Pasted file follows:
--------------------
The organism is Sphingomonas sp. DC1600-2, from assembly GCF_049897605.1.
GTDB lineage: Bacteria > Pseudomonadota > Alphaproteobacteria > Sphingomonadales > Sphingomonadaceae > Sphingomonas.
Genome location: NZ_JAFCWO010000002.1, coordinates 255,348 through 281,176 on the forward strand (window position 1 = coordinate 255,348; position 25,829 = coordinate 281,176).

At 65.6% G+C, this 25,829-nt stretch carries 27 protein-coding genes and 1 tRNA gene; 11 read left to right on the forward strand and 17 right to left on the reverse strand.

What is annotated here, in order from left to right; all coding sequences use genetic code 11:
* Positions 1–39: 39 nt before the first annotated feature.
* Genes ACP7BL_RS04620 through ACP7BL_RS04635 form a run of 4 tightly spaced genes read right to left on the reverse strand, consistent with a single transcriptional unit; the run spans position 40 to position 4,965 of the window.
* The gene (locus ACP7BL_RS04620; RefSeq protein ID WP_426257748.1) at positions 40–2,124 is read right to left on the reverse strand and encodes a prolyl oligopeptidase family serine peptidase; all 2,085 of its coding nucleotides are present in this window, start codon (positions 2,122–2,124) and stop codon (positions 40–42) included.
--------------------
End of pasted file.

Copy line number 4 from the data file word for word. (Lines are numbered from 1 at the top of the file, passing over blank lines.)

At 65.6% G+C, this 25,829-nt stretch carries 27 protein-coding genes and 1 tRNA gene; 11 read left to right on the forward strand and 17 right to left on the reverse strand.